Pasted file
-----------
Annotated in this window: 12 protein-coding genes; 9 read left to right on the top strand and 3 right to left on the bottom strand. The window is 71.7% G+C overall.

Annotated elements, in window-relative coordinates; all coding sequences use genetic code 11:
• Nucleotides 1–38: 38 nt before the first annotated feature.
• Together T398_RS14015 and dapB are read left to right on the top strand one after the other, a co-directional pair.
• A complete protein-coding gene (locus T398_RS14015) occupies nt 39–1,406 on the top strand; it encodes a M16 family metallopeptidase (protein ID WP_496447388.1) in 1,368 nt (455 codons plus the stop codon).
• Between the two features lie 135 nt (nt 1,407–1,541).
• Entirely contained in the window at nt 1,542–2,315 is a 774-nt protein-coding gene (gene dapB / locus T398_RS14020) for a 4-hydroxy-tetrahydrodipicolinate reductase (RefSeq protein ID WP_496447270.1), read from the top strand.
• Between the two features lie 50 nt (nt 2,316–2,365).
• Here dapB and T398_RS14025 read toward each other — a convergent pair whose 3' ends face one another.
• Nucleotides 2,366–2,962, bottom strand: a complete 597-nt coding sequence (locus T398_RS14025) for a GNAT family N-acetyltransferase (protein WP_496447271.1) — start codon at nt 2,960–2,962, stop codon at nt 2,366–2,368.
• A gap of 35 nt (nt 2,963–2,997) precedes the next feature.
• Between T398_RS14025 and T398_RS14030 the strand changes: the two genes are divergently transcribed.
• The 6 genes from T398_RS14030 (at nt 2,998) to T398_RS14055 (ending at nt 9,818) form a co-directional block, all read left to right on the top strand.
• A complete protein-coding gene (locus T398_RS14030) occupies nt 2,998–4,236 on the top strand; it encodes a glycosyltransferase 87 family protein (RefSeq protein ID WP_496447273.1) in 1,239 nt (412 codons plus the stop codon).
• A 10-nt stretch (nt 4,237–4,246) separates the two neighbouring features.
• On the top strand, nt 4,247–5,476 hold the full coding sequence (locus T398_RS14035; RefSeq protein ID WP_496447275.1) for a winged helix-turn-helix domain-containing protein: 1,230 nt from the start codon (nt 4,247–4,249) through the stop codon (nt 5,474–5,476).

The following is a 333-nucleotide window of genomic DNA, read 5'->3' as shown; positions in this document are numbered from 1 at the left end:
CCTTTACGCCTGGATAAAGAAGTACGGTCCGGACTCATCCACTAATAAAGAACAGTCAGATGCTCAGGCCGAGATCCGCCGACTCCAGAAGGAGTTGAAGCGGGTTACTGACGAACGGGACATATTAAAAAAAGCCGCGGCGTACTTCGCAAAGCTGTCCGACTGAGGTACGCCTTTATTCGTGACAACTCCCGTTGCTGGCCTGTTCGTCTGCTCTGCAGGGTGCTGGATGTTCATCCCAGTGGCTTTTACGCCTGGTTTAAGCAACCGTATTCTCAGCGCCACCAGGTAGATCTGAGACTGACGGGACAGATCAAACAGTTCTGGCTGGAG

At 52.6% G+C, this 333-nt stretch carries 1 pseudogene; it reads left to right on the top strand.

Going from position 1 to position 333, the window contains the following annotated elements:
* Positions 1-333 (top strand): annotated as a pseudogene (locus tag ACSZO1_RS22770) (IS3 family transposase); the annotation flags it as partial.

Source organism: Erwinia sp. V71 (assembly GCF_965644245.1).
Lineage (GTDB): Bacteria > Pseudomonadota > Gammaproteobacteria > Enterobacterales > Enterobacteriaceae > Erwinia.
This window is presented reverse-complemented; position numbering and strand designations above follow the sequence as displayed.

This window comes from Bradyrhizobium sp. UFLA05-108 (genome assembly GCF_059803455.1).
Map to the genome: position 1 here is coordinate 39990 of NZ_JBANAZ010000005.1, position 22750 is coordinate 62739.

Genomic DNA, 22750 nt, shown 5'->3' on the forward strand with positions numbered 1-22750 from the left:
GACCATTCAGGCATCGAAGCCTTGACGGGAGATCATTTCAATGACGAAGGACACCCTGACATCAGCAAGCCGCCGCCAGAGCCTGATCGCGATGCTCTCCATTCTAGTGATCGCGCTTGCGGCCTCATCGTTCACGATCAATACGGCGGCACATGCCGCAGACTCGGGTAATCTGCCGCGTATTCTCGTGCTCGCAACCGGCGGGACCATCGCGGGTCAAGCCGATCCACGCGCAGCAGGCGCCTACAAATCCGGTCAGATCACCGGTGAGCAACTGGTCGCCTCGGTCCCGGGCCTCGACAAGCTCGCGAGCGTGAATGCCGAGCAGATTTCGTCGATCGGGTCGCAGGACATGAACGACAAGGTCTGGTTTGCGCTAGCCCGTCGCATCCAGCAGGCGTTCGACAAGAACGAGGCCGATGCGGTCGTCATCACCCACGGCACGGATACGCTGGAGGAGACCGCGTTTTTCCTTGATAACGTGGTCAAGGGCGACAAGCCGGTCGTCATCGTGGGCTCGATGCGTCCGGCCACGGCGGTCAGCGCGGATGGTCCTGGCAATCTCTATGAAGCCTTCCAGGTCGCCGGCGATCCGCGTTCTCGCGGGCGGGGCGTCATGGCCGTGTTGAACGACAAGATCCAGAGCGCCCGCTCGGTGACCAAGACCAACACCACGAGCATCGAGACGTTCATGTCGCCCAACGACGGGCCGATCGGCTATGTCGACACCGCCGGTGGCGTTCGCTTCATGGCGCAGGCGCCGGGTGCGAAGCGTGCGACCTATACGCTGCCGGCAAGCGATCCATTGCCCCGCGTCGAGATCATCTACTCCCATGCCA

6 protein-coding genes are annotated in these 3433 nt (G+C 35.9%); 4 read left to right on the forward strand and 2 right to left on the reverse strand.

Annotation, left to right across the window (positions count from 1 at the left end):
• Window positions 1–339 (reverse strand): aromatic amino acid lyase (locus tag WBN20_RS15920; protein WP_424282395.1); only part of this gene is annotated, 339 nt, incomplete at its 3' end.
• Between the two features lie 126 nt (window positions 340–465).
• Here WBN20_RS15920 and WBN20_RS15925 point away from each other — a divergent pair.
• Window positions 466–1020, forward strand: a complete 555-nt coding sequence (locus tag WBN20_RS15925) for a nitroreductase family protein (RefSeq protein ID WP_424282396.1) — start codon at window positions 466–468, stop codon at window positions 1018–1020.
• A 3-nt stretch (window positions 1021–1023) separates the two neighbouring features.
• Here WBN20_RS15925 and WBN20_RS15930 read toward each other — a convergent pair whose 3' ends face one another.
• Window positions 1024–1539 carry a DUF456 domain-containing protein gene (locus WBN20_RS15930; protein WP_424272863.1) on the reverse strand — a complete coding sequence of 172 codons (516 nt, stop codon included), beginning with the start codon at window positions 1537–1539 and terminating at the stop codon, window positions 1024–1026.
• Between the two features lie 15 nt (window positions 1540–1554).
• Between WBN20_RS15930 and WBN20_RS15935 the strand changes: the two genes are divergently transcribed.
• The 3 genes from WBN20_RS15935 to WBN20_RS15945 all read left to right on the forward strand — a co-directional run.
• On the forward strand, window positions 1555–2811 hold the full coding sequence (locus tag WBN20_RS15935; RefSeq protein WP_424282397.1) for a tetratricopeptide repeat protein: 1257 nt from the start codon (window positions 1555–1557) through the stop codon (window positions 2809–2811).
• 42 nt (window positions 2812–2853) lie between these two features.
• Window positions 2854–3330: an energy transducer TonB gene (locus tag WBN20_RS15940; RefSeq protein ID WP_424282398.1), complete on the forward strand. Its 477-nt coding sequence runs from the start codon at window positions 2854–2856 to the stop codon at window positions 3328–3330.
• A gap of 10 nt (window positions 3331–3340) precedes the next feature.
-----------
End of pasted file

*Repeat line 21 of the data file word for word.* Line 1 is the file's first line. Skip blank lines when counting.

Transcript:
* Positions 1-333 (top strand): annotated as a pseudogene (locus tag ACSZO1_RS22770) (IS3 family transposase); the annotation flags it as partial.